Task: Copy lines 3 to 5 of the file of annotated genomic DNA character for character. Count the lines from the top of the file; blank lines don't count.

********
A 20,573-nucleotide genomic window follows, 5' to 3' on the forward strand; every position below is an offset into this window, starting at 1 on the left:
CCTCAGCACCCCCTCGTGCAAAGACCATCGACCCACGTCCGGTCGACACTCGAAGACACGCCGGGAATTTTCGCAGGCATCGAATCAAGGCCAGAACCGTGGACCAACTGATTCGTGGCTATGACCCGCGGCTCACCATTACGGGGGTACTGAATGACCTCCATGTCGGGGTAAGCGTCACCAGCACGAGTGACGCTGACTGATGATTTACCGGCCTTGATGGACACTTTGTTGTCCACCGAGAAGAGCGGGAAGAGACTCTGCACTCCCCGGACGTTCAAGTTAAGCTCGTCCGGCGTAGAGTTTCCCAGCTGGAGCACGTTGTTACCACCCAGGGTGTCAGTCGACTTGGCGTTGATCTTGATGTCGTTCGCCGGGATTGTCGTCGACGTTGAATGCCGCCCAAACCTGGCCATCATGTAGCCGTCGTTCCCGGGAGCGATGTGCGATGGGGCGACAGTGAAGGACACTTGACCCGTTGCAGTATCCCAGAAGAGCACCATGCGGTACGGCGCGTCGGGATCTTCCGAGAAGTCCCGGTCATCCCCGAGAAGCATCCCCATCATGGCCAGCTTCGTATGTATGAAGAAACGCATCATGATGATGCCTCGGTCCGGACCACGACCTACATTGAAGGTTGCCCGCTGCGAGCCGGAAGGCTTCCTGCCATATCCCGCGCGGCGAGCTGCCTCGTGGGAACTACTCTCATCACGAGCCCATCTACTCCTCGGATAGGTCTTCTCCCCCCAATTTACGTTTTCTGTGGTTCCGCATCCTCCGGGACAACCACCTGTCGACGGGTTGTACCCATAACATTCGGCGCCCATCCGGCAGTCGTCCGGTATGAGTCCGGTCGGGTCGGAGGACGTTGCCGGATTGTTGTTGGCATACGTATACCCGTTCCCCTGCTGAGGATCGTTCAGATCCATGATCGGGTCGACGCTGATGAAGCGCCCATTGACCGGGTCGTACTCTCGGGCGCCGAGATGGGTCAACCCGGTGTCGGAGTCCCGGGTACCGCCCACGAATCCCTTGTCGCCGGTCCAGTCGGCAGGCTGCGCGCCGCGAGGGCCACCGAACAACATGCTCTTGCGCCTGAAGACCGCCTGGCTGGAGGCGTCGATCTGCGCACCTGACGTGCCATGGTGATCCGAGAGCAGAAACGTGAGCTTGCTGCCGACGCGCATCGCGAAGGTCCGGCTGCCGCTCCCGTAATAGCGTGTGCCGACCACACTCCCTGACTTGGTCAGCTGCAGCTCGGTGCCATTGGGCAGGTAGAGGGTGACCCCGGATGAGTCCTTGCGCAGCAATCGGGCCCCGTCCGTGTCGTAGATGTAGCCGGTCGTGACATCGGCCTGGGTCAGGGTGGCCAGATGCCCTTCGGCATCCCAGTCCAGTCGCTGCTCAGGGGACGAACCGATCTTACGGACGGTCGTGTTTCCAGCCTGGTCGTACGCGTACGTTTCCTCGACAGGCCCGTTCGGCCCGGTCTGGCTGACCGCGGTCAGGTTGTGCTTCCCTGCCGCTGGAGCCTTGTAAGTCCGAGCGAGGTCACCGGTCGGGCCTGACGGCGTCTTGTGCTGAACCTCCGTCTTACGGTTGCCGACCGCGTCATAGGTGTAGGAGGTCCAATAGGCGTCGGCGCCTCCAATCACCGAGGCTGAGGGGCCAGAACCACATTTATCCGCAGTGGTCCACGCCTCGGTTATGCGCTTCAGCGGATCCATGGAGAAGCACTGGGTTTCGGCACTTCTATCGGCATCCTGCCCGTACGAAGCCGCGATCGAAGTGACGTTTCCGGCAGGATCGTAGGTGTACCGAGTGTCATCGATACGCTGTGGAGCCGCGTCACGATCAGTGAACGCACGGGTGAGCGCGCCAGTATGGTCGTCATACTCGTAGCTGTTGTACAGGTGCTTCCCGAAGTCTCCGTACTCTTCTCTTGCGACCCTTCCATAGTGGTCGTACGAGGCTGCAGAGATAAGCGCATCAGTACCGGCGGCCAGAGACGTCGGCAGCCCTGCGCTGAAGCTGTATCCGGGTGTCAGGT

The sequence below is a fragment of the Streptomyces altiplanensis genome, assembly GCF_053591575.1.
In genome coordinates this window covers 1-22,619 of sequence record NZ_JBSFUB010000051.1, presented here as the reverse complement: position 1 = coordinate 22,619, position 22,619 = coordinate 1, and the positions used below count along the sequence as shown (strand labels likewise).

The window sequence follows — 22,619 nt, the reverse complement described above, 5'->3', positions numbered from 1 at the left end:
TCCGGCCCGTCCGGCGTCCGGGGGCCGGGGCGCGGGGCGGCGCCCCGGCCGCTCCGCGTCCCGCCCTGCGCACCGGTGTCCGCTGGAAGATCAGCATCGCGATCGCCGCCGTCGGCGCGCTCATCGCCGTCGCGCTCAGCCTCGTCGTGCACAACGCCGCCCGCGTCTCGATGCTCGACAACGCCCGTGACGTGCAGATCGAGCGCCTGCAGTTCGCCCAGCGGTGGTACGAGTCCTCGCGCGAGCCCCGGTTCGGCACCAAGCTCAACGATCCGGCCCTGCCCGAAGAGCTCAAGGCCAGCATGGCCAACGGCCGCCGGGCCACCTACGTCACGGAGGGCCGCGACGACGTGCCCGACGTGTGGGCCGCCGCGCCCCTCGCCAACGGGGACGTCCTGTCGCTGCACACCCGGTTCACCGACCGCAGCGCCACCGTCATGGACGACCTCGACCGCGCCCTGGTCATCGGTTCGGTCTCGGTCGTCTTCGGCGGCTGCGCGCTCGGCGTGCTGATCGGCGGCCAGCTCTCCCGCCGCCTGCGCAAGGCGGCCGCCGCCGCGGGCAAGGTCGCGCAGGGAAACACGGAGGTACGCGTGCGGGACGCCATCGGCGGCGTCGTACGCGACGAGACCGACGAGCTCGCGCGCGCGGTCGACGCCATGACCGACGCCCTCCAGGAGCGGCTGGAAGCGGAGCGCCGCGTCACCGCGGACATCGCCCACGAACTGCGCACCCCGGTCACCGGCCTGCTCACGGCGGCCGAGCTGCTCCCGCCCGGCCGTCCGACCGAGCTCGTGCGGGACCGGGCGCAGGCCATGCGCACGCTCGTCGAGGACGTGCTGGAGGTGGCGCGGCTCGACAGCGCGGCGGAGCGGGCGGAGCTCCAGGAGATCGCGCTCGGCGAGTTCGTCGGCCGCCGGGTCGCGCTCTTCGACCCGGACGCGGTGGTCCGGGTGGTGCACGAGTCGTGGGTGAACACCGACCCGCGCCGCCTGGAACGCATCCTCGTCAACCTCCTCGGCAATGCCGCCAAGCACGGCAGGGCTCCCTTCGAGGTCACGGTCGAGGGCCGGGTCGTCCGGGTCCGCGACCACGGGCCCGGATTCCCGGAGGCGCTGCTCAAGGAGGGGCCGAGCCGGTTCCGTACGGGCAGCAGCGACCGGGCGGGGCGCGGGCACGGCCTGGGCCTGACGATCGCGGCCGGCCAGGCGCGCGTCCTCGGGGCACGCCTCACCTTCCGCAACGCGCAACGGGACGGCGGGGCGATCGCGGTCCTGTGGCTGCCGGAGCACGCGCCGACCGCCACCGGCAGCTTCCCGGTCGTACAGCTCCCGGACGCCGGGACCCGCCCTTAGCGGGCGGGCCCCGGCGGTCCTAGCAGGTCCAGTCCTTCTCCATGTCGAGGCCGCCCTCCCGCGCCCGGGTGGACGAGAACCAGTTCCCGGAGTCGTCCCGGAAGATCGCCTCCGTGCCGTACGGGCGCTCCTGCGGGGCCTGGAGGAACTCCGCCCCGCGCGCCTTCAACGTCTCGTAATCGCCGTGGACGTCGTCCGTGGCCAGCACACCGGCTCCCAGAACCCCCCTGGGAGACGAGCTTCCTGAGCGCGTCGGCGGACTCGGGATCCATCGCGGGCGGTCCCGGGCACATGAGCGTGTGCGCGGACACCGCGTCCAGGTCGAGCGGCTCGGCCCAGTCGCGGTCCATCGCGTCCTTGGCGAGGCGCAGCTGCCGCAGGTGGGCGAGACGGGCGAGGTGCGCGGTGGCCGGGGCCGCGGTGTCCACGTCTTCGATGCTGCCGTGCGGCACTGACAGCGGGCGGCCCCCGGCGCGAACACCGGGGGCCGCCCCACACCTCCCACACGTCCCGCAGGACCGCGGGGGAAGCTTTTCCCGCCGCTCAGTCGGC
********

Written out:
The sequence below is a fragment of the Streptomyces altiplanensis genome, assembly GCF_053591575.1.
In genome coordinates this window covers 1-22,619 of sequence record NZ_JBSFUB010000051.1, presented here as the reverse complement: position 1 = coordinate 22,619, position 22,619 = coordinate 1, and the positions used below count along the sequence as shown (strand labels likewise).

The window sequence follows — 22,619 nt, the reverse complement described above, 5'->3', positions numbered from 1 at the left end: